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Lawrence Lessig on Copyright vs. Creative Commons

I’ve always been fascinated by Lawrence Lessig’s writings and opinions. As the saying goes, the guy has forgotten more about copyright, IP, etc., than I’ll ever know.

According to this cnet article, Lessig was hyping the Creative Commons license (CCL) during a talk at LinuxWorld this week. Based on the article, I’m assuming he’s recommending that existing copyright law be abandoned and everything should shift to the Creative Commons model. Why?

Anyone who wants to is free to use the CCL for their content. Those who prefer a CCL alternative, and choose to hang onto all their rights, are able to go the traditional copyright route. Won’t the marketplace ultimately determine which of these models works best? If there are loads of CCL resources available for free, for example, why pay for something else, regardless of what license it happens to use? I realize this debate isn’t about free vs. paid content, but this example helps illustrate my point.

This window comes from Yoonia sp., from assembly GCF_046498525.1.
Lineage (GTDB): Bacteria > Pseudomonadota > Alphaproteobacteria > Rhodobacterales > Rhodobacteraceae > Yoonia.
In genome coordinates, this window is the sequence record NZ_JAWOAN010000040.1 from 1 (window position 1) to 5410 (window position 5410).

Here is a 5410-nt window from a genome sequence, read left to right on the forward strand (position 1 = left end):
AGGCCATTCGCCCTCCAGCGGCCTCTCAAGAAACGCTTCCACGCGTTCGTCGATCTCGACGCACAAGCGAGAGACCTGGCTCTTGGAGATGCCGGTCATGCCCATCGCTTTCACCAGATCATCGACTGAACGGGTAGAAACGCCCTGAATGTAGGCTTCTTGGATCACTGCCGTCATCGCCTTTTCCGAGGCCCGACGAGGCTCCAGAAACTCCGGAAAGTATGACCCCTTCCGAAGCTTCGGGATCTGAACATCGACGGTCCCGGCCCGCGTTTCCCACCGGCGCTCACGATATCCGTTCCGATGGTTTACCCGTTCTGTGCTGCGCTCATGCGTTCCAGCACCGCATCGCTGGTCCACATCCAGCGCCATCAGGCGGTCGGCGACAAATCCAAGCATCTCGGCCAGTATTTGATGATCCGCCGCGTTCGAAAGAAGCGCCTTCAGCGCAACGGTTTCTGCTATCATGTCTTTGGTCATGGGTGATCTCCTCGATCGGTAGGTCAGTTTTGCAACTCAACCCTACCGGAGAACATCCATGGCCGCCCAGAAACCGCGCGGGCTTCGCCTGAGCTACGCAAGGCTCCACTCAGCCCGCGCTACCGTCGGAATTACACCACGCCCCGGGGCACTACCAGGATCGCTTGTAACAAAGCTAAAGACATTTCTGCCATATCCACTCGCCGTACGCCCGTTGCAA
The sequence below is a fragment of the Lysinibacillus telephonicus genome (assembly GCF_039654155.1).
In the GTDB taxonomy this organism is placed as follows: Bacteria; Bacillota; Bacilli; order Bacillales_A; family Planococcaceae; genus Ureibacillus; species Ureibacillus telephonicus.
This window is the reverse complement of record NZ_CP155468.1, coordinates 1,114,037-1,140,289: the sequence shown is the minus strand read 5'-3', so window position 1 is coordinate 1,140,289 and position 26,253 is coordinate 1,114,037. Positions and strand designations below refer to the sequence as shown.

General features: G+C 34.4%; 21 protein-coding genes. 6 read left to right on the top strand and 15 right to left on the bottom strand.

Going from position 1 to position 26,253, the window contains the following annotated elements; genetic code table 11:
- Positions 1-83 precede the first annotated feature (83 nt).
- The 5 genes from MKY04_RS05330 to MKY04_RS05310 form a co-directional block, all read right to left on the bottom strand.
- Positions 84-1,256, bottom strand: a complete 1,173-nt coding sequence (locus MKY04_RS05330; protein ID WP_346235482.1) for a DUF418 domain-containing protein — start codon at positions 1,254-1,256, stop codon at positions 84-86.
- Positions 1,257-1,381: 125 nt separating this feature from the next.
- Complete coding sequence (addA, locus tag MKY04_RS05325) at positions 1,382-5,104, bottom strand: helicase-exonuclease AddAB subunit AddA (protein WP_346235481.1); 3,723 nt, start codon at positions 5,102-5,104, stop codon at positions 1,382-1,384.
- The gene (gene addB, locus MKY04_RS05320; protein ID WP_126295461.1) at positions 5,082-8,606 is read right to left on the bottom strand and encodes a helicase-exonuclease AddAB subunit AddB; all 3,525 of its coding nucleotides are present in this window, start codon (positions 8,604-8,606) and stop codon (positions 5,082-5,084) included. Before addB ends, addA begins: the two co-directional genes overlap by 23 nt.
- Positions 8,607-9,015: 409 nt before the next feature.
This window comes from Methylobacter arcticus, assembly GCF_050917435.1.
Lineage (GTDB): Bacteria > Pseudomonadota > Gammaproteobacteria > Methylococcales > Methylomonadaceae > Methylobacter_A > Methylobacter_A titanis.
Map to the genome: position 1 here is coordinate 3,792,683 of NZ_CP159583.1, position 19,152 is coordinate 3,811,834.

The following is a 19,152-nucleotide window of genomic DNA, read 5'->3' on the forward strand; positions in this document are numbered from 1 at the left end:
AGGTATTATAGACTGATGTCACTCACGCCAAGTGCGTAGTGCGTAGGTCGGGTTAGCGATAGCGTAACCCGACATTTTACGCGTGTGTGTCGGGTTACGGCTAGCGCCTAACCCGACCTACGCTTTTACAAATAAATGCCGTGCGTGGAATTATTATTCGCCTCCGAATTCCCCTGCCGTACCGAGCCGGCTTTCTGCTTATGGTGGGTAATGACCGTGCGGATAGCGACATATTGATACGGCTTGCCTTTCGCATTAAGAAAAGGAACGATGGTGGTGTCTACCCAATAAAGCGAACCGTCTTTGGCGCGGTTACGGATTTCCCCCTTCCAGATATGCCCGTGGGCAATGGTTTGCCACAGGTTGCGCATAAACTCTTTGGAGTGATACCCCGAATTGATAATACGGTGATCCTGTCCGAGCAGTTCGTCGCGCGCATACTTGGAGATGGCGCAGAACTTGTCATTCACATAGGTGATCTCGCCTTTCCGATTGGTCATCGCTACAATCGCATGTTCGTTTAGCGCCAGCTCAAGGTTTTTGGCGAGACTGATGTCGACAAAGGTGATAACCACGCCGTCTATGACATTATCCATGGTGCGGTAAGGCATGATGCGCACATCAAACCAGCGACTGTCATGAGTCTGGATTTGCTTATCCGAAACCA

I tend to think both models can and will continue to coexist quite nicely.

P.S. -- After checking the frontmatter of Lawrence's last couple of books, it looks like he and his publisher opted for the traditional copyright approach, not Creative Commons (see the frontmatter for Free Culture and The Future of Ideas.  It will be interesting to see if he switches to Creative Commons for the upcoming Code Version 2.0.


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